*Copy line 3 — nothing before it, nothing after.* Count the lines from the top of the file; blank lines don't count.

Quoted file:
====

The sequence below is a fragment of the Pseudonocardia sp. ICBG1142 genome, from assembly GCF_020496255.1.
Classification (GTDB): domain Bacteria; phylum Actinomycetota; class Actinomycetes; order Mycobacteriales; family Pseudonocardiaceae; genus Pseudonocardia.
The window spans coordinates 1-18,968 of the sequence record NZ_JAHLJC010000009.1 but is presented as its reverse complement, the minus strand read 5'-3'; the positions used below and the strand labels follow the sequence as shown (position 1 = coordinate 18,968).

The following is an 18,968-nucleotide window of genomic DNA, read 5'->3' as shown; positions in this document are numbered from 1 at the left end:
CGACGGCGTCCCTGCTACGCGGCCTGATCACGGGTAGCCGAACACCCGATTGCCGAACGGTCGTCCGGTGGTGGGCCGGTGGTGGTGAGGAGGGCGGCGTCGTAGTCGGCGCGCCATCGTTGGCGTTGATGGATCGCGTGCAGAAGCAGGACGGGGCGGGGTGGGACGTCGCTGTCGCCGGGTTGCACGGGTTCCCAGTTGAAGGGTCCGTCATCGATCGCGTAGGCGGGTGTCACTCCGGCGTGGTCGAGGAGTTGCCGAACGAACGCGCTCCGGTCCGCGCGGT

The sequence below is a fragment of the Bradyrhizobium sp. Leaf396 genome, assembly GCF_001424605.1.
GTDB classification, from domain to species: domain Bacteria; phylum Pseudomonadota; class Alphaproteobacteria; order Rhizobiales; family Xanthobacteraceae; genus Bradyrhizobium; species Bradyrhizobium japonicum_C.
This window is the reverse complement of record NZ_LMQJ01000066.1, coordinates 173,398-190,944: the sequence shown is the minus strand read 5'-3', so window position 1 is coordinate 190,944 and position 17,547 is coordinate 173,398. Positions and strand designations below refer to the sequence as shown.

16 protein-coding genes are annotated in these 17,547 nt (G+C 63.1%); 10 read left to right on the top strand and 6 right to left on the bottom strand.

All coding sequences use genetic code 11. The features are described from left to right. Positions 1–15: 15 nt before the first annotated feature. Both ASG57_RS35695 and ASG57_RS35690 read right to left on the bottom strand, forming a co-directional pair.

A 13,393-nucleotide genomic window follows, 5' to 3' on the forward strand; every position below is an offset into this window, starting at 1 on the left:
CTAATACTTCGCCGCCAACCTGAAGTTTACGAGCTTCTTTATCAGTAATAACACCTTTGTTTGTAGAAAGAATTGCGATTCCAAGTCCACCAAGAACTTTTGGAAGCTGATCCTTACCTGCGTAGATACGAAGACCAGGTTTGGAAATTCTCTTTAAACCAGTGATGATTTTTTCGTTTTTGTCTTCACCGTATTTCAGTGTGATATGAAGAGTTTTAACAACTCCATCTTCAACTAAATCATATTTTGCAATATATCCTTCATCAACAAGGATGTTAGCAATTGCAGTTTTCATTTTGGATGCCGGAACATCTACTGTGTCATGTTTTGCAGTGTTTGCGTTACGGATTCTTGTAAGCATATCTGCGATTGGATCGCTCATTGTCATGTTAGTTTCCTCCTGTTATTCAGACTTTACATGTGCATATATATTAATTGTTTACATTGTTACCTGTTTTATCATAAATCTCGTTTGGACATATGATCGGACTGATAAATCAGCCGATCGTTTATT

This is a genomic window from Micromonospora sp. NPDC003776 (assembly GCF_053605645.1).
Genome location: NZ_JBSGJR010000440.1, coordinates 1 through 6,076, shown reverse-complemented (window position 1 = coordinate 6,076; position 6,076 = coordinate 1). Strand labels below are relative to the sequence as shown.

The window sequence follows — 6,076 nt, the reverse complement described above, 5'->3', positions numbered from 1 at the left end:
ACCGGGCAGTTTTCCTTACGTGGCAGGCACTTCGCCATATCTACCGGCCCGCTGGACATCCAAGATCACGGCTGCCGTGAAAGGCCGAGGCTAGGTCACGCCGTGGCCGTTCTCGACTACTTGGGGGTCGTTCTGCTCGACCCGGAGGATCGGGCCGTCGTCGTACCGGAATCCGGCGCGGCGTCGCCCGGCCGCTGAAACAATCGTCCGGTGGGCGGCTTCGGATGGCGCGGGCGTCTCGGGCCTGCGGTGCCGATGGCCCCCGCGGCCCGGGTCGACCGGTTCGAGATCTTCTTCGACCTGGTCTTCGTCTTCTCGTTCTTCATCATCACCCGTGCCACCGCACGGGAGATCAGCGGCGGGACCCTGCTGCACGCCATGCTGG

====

The window spans coordinates 1-18,968 of the sequence record NZ_JAHLJC010000009.1 but is presented as its reverse complement, the minus strand read 5'-3'; the positions used below and the strand labels follow the sequence as shown (position 1 = coordinate 18,968).